Prevent Kidney Disease
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By Sophia Washington
About five years ago I went in for my annual physical. It was determined through my blood work that my liver enzymes were elevated. As a result, I was diagnosed with an autoimmune disease that was destroying my liver.
My doctor gave me medication to slow down the disease progression, but eventually I was listed for a transplant. I was excited knowing God had given me a second chance to live when the transplant surgery went well! However, several days later there was no blood flow to the hepatic artery and the transplant failedâ€”I was once again placed on the transplant list. My second transplant was a success. It has been two years, and I'm very happy and healthy. I returned to work part-time.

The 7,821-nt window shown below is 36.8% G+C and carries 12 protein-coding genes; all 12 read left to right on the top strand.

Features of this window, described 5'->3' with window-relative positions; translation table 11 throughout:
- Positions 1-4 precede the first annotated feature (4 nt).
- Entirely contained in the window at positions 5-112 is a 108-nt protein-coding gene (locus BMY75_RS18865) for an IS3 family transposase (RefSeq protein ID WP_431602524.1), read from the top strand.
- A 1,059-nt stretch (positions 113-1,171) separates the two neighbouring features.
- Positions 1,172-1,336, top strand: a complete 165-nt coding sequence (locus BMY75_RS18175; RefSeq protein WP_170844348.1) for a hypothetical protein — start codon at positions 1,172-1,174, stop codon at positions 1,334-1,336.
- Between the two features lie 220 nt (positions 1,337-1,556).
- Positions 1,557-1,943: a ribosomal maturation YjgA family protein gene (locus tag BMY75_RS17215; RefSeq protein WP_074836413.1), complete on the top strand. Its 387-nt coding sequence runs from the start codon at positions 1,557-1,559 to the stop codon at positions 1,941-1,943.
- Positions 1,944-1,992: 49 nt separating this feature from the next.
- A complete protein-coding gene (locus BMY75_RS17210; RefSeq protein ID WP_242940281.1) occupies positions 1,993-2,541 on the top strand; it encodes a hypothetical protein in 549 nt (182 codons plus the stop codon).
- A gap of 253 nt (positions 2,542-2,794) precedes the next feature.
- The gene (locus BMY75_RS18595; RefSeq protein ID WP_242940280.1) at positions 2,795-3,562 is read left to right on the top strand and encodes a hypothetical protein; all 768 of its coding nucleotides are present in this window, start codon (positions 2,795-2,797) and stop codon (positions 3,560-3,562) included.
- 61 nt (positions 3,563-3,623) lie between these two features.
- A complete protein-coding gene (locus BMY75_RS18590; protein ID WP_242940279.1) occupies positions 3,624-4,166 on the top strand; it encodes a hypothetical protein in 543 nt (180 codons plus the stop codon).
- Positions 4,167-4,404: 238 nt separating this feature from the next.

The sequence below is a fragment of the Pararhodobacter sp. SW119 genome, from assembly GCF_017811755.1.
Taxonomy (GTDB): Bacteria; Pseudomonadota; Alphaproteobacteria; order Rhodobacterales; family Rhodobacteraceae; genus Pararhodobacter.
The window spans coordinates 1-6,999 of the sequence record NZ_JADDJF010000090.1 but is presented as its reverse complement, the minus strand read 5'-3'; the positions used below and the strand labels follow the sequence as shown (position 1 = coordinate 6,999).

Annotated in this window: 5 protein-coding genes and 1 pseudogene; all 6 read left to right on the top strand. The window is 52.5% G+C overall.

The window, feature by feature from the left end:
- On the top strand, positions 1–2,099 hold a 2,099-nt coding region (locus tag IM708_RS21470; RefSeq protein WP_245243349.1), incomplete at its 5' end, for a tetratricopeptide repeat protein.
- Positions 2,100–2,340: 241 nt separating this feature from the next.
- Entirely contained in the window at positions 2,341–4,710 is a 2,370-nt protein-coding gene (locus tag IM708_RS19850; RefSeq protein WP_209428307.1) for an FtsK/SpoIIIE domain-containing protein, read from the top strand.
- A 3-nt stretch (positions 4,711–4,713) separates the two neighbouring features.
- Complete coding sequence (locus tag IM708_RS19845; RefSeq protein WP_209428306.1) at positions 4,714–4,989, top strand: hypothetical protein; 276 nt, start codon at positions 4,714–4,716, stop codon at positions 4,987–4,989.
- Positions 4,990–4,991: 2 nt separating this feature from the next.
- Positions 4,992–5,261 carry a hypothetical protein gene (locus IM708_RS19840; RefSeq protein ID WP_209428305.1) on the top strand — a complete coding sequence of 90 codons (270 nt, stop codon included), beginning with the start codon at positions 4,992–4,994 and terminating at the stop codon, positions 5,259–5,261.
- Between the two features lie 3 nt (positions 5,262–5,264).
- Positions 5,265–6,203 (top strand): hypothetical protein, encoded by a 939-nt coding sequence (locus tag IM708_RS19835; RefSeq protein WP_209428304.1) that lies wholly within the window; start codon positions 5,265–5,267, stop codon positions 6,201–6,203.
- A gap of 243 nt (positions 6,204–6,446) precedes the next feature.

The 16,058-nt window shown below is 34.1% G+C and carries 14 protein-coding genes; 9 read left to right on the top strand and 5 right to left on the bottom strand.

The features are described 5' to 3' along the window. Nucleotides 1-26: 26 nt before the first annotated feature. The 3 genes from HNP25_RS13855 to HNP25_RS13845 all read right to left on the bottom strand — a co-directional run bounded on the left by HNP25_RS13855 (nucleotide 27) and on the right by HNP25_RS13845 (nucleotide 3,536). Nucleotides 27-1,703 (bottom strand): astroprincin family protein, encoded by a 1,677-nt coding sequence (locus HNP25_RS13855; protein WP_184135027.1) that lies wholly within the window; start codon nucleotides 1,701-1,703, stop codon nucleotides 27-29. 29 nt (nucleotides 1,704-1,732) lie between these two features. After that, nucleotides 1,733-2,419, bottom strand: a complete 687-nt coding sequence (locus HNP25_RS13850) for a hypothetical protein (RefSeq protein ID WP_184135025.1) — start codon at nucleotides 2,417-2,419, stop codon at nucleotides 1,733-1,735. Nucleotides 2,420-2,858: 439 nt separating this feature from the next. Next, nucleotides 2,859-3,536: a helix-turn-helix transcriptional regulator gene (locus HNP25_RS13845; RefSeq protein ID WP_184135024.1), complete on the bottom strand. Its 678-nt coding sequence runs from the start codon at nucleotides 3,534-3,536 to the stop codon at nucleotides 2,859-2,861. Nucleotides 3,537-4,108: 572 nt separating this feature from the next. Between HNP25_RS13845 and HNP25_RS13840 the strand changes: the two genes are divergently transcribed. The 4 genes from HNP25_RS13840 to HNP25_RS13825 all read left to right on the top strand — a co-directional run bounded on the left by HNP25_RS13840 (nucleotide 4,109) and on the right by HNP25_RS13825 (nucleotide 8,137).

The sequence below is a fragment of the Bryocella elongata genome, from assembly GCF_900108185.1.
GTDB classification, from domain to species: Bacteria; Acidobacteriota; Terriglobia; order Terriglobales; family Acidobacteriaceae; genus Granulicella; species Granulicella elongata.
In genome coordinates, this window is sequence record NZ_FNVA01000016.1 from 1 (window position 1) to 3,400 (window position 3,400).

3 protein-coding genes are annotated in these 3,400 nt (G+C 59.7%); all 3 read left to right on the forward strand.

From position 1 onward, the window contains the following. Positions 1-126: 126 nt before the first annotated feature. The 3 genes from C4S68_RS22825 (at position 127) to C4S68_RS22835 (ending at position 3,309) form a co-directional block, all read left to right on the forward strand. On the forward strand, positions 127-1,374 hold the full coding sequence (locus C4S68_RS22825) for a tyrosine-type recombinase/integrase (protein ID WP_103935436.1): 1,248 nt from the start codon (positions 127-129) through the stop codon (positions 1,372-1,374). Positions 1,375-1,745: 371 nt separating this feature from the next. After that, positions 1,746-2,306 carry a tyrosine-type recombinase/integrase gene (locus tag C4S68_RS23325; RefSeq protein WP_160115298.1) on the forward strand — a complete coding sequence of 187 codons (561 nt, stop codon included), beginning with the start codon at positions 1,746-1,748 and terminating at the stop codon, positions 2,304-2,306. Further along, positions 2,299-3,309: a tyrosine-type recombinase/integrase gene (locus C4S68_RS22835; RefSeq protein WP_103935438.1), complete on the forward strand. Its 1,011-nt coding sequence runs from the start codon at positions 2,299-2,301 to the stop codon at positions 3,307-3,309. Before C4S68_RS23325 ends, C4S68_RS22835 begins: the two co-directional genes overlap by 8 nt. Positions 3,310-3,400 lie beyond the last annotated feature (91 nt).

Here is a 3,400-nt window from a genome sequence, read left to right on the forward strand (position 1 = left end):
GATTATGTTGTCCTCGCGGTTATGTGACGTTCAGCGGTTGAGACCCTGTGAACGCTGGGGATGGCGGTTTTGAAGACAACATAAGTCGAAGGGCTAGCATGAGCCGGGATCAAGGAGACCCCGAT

It's at home during recovery where the healing process takes place. Though I often feel gratitude toward my transplant teams, doctors, and nurses, I would like to give honor and thanks to God and my donor. And another very important person to thank is my caregiver: my mother.
I honor my mother for her commitment to help save my life. It was through her dedication and loyalty I can now smile again. She never left my bedside, and upon returning home, I attribute part of my recovery to her faith, prayer, kindness, and the love that only a mother could give a child. She put her life and health on hold to see me stand tall once again. I salute my mom, husband and caregivers everywhere. I salute and thank God for caregivers because of the time, care and concern they share during the difficult time of illness. This article is dedicated to all you angels.
Sophia Washington is a 41 year old transplant recipient and an educator in the school system for 11 years. She volunteers with an organ recovery agency (Organ Procurement Organization), the Gift of Life, in Michigan.